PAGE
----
The agency responsible for reporting and investigating scams, the Australian Competition and Consumer Commission received 32,200 threat based scams in 2020 with victims losing in excess of AUS$11.8 million.

“Threat based scams tend to disproportionately affect younger people”

“Threat based scams tend to disproportionately affect younger people and those who speak English as a second language, including foreign students. Of these, reporters in the 18-24 age group experienced by far the highest reported losses (over $5.8 million). This trend appears to be continuing into 2021,” said an ACCC spokesperson.

Chinese authority scams are most prevalent. Between January and October 2020 they comprised 74% of all losses to threat based scams.

These scams target Mandarin-speakers in Australia and impersonate authorities such as the Chinese embassy, police or other government officials with a range of claims including evidence that implicates the person in illegal activity or visa issues which will result in arrest or deportation unless money is paid.

Another scam targeting international students is virtual kidnappings where the imposter will accuse their victims, usually students, of criminal activity.

They will threaten the victim and their family with criminal sanctions unless they pretend they have been kidnapped, including by taking photos of themselves bound and gagged. Scammers will then use these photos to extort money from the student’s family by claiming the student has been kidnapped.

In one case in June last year, a Chinese father paid $2 million after he received a video of his Australia-based daughter bound, at an unknown location. Another Chinese family paid $20,000 after they received a video of their 22-year-old daughter bound and blindfolded.

More recently scammers have been using Covid-19 to extort money. They will call unsuspecting victims claiming the Chinese government is tracking all Chinese citizens overseas in relation to Covid-19 and requesting personal information for a Covid-related health check.

This personal information can then be used to steal the victim’s identity or carry out further scams.

“They rely on fear, intimidation and people’s instinct to comply with authority, to scam victims. A key thing to remember is that government departments will never send pre-recorded messages to your phone or threaten you with immediate arrest,” said the spokesperson.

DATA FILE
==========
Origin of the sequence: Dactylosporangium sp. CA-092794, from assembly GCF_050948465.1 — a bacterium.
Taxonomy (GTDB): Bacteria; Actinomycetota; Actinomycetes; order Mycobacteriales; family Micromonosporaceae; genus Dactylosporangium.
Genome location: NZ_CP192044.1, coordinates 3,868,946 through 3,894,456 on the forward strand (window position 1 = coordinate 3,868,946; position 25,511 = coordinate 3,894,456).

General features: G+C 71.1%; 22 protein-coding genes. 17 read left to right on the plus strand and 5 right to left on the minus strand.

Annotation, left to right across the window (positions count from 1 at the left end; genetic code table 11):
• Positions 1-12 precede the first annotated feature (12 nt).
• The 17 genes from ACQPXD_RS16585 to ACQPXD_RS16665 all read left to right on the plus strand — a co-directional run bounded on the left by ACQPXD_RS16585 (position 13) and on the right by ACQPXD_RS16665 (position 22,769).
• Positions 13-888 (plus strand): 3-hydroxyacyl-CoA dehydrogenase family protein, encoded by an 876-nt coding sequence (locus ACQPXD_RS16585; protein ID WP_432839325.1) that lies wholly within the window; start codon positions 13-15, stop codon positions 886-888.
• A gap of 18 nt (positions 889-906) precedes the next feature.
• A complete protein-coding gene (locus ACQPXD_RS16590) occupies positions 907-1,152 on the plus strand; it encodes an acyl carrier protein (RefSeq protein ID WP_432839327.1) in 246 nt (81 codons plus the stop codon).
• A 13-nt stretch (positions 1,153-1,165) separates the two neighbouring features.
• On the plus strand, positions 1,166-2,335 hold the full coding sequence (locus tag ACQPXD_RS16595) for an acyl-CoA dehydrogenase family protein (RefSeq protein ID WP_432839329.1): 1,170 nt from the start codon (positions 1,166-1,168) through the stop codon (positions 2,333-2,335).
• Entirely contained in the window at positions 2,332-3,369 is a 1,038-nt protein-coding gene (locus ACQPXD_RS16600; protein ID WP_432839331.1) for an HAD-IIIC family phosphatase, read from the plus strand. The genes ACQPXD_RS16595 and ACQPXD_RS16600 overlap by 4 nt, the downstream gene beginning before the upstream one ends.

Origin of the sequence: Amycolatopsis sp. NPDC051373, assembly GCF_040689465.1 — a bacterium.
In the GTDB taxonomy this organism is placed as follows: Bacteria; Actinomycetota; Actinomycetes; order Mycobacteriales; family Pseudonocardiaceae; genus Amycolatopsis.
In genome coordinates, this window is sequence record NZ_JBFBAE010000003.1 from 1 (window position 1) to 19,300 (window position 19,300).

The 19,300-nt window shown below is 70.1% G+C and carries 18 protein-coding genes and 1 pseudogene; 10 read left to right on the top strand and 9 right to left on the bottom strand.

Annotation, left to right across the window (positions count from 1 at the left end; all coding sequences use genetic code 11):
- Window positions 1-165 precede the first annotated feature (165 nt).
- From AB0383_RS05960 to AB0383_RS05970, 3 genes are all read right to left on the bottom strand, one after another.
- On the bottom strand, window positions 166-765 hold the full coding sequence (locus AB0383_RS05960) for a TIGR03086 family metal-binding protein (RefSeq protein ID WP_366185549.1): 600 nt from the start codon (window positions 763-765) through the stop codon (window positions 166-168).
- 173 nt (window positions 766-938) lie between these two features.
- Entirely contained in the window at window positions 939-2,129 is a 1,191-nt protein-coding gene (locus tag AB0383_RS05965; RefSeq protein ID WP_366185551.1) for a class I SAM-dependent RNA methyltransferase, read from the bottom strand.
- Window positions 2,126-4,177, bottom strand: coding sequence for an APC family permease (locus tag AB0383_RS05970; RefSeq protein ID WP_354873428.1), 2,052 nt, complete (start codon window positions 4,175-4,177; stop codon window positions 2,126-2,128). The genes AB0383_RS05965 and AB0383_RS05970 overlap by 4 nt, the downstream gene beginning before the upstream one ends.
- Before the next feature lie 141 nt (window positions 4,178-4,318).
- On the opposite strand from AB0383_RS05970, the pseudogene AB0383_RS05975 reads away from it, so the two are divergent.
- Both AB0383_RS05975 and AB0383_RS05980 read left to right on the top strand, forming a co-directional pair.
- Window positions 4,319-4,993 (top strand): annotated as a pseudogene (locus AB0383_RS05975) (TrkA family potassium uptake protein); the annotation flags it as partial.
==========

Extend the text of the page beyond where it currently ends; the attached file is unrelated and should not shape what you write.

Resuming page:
“Don’t be pressured by a threatening caller. Stop, think and check whether their story is true. If you’re not sure whether a call is legitimate, hang up and call the organisation directly by finding their details through an independent search such as a phone book, past bill or online search.”

“Government departments will never send pre-recorded messages to your phone or threaten you with immediate arrest”

Other types of scams students are being warned to look out for are agency scams where people pose as an agent working with a Australian university or institution.

Swindlers will ask for large sums of money in exchange for their services and offer fake academic transcripts. Other method of fraud, include discount scams where students are offered discounts on fees or accommodation requiring students to send large amounts of money to secure them.

There has also been reports of Indian students being targeted with The New York Times recently publishing a story on call centres in Indian operating a range of scams including calling Indian students in Australia whose visas were about to expire and offering to place them in a job in Australia if they paid $800 to take a training course.

The ACCC is working with sector partners to educate international students about how to identify and protect themselves from becoming victims and has published information in a range of languages, which is available on their website.

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